Though there are a few government-commissioned billboards commemorating Guinea’s 50 year anniversary of independence, people here do not seem to be in much of a celebratory mood. Though it is true that Guinea’s independence from France united many tribes behind a strong feeling of nationalism back in 1958, the reality here today is not one of national glory, as this West African country ranks amongst the world’s lowest in terms of health, economic and educational indicators.
Another persistent worry preventing jubilant celebrations is the endemic political unrest here; in the five decades since independence, Guineans have endured coups d’etat, political purges, a repressive period known as ‘The Terror,’ guerilla wars, food shortages, mass violations of human rights, a ban on all private trade and a wide range of social unrest. There is pervasive fear that the widespread riots and street protests of 2008 will intensify in the coming months, leading perhaps to another coup.
Perhaps the greatest deficiency plaguing Guinea is the under-funded and woefully-inadequate educational system. Less than half of Guineans between the ages of 15 and 24 can read and secondary school enrollment here is only 39% for boys and 21% for girls (due to 75% rate of child marriage among the rural girls here). Guinea has never enjoyed a decent school system, which goes back to the days of French colonial rule. When the independence leader Sekou Toure rebuffed Charles de Gaulle’s offer to enter into a free federation with France in 1958, famously declaring, “We prefer poverty in freedom to riches in slavery,” the French departed, but not before looting the country of its resources, sabotaging its meager infrastructure, burning all of their files and canceling all investment and cooperation. As a result, upon independence, Guinea had almost no technical expertise and only 6 college graduates, which may be why their planned economy (without planners) was such a failure.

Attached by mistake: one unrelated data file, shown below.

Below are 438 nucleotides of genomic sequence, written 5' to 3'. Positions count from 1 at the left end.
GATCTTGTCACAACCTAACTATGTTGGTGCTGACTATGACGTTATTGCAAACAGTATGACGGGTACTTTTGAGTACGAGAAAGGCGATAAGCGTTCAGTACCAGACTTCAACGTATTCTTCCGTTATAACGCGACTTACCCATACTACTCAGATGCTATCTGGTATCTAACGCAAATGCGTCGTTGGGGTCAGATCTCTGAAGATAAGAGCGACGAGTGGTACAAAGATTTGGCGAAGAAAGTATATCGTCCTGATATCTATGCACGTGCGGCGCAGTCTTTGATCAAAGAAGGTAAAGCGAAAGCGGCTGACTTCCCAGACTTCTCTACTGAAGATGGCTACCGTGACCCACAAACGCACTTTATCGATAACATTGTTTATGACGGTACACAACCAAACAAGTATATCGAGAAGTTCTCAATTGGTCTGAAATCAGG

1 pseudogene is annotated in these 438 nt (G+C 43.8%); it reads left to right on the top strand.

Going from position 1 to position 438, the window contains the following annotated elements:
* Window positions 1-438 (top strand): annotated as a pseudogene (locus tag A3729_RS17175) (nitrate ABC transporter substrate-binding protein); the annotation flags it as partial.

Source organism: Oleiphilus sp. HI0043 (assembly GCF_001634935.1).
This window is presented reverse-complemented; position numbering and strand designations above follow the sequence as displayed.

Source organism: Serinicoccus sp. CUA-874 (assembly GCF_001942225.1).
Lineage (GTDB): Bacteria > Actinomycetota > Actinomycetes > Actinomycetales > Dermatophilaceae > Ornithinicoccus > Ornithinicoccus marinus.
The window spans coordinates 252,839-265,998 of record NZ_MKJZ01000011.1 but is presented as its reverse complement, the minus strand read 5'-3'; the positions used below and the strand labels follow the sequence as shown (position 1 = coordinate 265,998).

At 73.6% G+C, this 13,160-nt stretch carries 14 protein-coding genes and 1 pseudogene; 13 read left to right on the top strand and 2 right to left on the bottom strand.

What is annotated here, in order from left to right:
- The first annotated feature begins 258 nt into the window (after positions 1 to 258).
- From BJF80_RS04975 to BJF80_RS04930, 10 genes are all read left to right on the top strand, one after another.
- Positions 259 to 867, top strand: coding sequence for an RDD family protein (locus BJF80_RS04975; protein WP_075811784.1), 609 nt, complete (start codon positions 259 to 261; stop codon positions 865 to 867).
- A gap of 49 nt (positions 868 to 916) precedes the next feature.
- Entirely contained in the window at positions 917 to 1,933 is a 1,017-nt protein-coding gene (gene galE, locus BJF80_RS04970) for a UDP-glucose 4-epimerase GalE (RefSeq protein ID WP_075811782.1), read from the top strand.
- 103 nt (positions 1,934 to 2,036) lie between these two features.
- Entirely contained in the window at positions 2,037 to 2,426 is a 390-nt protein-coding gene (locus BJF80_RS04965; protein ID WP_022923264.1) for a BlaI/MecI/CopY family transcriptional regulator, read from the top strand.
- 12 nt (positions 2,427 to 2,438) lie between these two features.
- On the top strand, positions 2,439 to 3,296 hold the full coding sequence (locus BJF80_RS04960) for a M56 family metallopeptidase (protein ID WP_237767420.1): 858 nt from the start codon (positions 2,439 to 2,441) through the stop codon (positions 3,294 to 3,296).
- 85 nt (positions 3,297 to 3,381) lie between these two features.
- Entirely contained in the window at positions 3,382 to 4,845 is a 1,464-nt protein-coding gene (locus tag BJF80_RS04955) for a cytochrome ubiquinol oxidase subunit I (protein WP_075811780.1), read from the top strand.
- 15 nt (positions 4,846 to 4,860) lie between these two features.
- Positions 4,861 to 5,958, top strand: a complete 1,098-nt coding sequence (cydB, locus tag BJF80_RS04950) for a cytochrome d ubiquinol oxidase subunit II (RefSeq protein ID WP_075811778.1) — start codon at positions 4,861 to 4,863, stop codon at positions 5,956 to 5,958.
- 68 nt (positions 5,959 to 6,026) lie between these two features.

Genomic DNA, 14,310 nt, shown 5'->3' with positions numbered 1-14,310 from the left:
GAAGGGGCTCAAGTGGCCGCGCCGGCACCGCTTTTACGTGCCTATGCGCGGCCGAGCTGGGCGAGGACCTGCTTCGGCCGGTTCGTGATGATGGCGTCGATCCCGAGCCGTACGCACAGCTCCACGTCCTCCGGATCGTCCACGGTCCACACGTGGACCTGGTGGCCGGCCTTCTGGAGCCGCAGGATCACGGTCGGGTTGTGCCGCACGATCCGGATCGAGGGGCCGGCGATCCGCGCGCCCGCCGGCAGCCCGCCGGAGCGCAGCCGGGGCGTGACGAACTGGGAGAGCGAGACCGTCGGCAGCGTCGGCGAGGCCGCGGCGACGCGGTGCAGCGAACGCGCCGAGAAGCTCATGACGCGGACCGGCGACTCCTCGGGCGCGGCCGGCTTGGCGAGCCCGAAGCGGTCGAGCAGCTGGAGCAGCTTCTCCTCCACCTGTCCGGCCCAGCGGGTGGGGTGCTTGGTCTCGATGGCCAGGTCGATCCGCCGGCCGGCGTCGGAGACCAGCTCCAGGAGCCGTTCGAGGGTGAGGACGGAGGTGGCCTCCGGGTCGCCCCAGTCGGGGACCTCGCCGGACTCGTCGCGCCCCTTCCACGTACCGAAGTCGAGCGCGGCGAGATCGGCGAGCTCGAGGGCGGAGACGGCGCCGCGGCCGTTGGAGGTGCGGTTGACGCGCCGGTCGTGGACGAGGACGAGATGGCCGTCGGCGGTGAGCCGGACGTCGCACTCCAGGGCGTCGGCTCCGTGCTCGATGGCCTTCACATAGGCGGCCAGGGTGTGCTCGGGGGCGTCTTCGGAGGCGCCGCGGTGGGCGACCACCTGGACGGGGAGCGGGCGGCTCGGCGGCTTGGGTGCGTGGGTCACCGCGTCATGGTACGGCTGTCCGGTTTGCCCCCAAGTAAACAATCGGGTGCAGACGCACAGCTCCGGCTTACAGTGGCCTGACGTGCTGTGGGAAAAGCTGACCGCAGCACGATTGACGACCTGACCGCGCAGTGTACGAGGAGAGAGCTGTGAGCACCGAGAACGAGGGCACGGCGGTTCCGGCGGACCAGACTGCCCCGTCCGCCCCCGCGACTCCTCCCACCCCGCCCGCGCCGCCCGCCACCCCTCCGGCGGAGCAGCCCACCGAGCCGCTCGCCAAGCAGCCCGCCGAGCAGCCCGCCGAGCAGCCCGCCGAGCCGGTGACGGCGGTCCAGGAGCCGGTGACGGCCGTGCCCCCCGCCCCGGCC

Besides the depressing educational indicators mentioned above, teachers are extremely underpaid, with some of the best being paid only $80 a month. Teachers I spoke with complained about extremely high class sizes– up to 150 students for an elementary school classroom, with kids squeezed in 4 to a desk. Many schools are not equipped with any textbooks; teachers are given chalk and a lesson plan and expected to “teach” the 100 kids in front of them. Without textbooks, rote memorization is emphasized, which stunts any critical-thinking skills and causes students to lose interest in their schooling.
The horrible state of the country’s educational system is directly linked to many of the social, economic and political problems here, as a population that has not received a basic education or developed any critical thinking skills cannot be expected to rationally address their problems or seek well thought-out solutions. After hearing about the challenges faced by a high-school math and science a teacher from a rural village called Wonkifong, I decided to apply the resources of my donors to help address the shortage of textbooks and supplies. After getting a wish list from the principal, Operation Schoolbook was officially underway. I went to the textbook supply store in the capitol of Conakry and purchased 60 French textbooks (the country’s official language that most rural Guineans cannot speak due to educational shortcomings), as well as 200 textbooks for 9th and 10th grade physical science. In addition, we bought 200 notebooks, 200 pens, 200 rulers, 2 globes and 2 compasses for the teachers to use on the chalkboard.
After schlepping the goods three hours to this little village, I spent the night on a mattress with lizards living inside (no joke, I could feel them squirming underneath me) and at the crack of dawn, I enlisted the help of a few students and a wheelbarrow to help me haul the supplies through the village to the school. The grand total for these supplies came to about $600 and upon delivery, I could see just how valued the donation was by teachers and students alike. The principal, a gentle man named Boubacar, handled each new book like a treasure and assured me that this contribution would make a lasting difference upon the quality of education at the school. As he told me himself, “Few things in this world have the lasting power of schoolbooks.” Words of wisdom indeed.
From the 9th and 10th grade students and teachers of Wonkifong that can actually learn science and French from a textbook, thanks to all of my donors. Your generous contributions are touching lives and it’s a profound pleasure to act as your dutiful conduit, even if I did pull a muscle in my back lifting the boxes of books!